in reply to alternation in regexes: to use or to avoid?

It's not clear to me what you are trying to achieve with your regex.

The simple grouping that look like this


runs quickly, it's only the one with lots of capture groups that is slow. i.e


So maybe there's just a better way to get the result you want, if you'd care to explain what that is?

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Re^2: alternation in regexes: to use or to avoid?
by balker (Novice) on Dec 10, 2012 at 15:51 UTC

    (I work with dk.)

    Another question could be: why is the one with the capture groups so slow, since none of the words match the string?

    And in general, why is alternation&capture so much slower than looping&capture + alternation combined?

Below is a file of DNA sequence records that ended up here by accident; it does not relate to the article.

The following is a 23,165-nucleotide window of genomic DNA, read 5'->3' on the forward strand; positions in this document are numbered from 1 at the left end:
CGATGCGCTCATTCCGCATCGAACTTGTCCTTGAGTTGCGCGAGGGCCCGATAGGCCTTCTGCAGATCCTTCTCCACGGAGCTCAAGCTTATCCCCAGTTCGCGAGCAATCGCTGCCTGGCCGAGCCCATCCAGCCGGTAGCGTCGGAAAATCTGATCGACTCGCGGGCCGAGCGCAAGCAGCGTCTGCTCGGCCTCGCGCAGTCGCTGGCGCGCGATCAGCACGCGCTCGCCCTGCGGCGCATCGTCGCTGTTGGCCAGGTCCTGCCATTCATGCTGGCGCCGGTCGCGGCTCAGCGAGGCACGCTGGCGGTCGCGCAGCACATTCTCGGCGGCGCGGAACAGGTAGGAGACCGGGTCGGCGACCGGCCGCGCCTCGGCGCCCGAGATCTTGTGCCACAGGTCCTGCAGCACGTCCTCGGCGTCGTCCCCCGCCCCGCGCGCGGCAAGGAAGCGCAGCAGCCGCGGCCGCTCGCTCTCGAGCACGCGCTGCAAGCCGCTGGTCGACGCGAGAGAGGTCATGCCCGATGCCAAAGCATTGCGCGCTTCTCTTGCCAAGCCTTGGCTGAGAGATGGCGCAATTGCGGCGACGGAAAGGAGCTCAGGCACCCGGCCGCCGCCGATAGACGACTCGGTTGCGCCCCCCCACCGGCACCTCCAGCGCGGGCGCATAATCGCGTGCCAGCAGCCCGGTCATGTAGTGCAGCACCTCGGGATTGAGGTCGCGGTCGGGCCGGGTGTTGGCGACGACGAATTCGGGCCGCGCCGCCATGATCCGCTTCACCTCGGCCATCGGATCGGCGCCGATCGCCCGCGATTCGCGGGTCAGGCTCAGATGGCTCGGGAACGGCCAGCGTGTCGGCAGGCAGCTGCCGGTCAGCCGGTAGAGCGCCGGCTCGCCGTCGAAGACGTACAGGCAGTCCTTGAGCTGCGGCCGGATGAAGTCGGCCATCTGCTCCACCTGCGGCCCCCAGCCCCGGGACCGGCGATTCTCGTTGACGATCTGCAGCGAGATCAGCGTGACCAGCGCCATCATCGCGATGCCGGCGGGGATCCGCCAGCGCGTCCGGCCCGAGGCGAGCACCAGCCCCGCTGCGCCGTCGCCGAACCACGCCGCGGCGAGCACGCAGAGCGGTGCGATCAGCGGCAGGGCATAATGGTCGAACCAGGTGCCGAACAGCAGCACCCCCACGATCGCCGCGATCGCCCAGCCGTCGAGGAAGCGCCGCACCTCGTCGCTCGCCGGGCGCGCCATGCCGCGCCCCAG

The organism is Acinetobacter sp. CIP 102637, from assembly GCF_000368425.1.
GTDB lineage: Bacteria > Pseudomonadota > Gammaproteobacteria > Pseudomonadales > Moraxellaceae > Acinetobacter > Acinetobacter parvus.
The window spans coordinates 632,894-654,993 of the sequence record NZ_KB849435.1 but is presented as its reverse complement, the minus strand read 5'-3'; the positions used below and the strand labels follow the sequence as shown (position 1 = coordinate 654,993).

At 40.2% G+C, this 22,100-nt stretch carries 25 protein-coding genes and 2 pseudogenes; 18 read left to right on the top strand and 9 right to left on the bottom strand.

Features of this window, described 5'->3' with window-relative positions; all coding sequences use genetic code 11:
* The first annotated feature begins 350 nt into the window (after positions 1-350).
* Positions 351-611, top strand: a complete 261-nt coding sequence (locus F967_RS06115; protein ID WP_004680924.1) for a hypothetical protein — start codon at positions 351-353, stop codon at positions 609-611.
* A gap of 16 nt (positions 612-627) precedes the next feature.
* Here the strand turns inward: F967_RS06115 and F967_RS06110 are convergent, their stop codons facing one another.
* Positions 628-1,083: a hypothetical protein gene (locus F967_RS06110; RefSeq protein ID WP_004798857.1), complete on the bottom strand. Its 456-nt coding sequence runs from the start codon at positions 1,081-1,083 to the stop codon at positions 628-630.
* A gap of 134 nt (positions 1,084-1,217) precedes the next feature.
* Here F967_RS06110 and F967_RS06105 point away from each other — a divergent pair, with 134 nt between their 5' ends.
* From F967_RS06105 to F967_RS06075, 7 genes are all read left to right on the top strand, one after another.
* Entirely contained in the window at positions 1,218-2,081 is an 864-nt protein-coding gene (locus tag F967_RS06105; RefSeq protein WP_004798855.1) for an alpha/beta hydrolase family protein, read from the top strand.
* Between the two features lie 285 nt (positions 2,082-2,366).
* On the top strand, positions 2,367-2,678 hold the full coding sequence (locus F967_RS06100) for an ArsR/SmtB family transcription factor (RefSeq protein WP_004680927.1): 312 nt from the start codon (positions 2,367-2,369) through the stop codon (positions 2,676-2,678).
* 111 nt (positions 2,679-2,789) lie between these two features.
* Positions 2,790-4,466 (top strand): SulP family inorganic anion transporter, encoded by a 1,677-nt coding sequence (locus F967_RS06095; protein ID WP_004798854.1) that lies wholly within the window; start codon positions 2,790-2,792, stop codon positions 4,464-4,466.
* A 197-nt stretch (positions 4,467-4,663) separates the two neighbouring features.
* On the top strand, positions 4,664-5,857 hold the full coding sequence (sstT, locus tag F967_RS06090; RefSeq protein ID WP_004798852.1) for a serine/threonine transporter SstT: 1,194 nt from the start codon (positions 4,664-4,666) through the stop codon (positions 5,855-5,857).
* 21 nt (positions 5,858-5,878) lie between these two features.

The reason for the code is to replace code with 60 or so similarly structured regexes in a library used by a couple of legacy applications with an automatically generated regex generated with info from configuration files, for both (potential) performance gains, allowing different behaviour across applications, and definite maintainability gains. The strings replaced all have the structure \bFOO:\s*bar(\d+) or \bBAZ:\s*(\w+) etc.

    Suggestions like "Well, don't do that" are likely to go unheard :-)

      OK then, If you want to use a non-optimal solution for operational reasons, go right ahead :-)

Re^2: alternation in regexes: to use or to avoid?
by dk (Chaplain) on Dec 10, 2012 at 16:07 UTC
    Added to balker's response, it's not that we're trying to achieve, we know other means how to get where we want to, but it's about the principle I've long nourished, (see Anastasius's quote above), and now it doesn't hold water. What i'd love to see, an explanation of someone who knows why regex algorithm exhibits behavior that is CONTRARY to perl lore.